President Barack Obama will send his national security advisor Susan Rice to Beijing this week, hoping to work through tensions over cyber attacks, the South China Sea and financial turmoil ahead of Xi Jinping’s visit to Washington.
The Chinese leader’s September trip has become more politically charged than usual, as Americans watch their retirement investments erode amid a broad-based global stock market sell-off.
Many economists point to a long-seen correction after years of rising equities prices, but that has not stopped blame from being placed on China.
Beijing’s recent decision to repeg the Chinese currency was a trigger for a broader correction.
Republican presidential candidates have called on Obama to cancel Xi’s state visit.
“Americans are struggling to cope with the fall in today’s markets driven in part by China’s slowing economy and the fact that they actively manipulate their economy,” said Wisconsin Governor Scott Walker in a statement Monday.
“Rather than honoring Chinese President Xi Jinping with an official state visit next month, President Obama should focus on holding China accountable over its increasing attempts to undermine US interests.”
“We need to see some backbone from President Obama on US-China relations.”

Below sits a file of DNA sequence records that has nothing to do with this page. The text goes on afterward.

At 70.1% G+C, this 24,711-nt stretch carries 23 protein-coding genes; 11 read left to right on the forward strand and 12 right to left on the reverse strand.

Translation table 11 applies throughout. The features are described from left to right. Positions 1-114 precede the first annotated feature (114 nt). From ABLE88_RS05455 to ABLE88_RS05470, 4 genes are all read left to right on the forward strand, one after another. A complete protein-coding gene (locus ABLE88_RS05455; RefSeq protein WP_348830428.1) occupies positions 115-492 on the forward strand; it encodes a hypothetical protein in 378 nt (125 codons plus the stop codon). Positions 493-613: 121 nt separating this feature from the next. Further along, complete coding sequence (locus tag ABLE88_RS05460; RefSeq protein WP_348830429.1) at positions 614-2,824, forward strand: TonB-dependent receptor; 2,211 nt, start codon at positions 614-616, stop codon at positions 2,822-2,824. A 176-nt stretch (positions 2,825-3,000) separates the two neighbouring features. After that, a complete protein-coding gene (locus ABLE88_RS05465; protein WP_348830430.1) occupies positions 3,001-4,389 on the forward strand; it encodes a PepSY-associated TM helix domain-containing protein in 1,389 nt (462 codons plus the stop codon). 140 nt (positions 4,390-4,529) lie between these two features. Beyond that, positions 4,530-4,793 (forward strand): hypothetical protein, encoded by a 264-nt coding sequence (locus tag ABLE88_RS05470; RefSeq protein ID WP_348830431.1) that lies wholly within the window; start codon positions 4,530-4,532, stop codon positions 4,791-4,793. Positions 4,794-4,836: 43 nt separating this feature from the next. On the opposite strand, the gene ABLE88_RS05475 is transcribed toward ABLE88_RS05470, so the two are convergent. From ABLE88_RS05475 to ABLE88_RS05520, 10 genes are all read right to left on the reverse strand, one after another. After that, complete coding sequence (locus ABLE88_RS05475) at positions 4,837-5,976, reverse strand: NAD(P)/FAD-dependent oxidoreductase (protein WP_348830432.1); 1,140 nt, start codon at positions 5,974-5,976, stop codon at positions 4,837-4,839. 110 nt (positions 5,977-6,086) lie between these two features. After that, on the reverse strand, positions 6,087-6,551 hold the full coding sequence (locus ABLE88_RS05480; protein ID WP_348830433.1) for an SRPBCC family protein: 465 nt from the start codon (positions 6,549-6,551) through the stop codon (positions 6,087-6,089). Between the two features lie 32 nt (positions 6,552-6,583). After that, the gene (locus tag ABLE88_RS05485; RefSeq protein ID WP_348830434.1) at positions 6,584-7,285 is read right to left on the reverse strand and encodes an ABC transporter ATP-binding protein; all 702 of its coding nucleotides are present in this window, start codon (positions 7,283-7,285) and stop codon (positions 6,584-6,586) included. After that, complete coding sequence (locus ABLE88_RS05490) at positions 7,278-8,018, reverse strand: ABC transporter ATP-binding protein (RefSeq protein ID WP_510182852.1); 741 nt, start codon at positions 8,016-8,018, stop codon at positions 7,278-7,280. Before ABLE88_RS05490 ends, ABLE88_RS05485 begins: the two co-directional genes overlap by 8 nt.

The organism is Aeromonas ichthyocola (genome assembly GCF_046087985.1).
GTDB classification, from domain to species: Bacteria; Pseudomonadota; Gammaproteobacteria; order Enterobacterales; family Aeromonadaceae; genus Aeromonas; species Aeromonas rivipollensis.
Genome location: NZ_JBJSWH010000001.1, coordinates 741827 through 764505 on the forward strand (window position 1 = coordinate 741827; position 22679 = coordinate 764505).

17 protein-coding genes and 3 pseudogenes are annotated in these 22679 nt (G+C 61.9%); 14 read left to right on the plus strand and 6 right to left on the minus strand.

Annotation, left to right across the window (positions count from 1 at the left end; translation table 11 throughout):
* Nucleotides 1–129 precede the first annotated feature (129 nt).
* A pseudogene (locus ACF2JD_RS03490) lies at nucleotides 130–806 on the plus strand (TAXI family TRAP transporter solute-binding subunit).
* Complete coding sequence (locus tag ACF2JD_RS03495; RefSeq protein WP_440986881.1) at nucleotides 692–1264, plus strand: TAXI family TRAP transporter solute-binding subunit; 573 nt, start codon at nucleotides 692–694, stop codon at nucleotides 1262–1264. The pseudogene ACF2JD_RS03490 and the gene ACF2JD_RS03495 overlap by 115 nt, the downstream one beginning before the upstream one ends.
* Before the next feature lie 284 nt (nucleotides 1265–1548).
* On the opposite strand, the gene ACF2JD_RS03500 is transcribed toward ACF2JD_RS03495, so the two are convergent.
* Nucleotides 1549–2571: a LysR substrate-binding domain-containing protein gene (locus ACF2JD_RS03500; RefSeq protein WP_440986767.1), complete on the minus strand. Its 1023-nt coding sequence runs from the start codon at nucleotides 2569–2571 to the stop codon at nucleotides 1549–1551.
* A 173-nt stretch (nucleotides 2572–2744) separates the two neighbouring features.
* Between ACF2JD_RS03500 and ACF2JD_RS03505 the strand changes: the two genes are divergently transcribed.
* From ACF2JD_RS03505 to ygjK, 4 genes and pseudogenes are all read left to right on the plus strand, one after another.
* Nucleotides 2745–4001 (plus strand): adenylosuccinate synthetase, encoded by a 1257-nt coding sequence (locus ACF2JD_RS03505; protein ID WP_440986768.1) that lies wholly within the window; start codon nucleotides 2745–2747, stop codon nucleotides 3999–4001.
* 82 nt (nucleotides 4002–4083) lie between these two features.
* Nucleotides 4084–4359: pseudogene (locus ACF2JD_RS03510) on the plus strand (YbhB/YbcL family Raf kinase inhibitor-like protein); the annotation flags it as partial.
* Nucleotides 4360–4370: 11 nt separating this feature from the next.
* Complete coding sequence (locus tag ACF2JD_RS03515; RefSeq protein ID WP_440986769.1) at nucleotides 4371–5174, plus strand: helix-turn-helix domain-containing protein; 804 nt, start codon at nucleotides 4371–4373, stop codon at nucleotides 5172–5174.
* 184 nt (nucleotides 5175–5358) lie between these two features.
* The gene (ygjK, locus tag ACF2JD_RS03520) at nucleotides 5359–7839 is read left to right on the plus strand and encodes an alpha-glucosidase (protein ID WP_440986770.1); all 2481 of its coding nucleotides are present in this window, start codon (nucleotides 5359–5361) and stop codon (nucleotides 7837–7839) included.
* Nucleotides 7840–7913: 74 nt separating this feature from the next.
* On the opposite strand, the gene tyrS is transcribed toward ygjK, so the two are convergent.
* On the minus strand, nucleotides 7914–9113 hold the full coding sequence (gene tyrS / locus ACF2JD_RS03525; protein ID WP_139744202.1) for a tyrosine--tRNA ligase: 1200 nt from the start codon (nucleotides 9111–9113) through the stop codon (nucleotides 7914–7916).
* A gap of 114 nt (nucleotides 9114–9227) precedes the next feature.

Tensions had been growing between Washington and Beijing, even before gyrations on the financial markets.
The White House has been alarmed by perceived Chinese territorial grabs in the South China Sea, which threaten to spark conflagrations with neighbors and disrupt global shipping.
Beijing has ignored claims to a number of ocean atolls, as it develops facilities and even stations military equipment.
China has long been blamed for cyber attacks on US commercial interests and sensitive government personnel records.
Amid this backdrop, Rice will travel to Beijing from August 28 to 29.
National Security Council spokesman Ned Price said Rice will meet senior officials to “consult on a range of bilateral, regional, and global issues.”
“She will underscore the United States’ commitment to building a more productive relationship between our two countries as well as discuss areas of difference in advance of President Xi’s state visit to the United States in September.”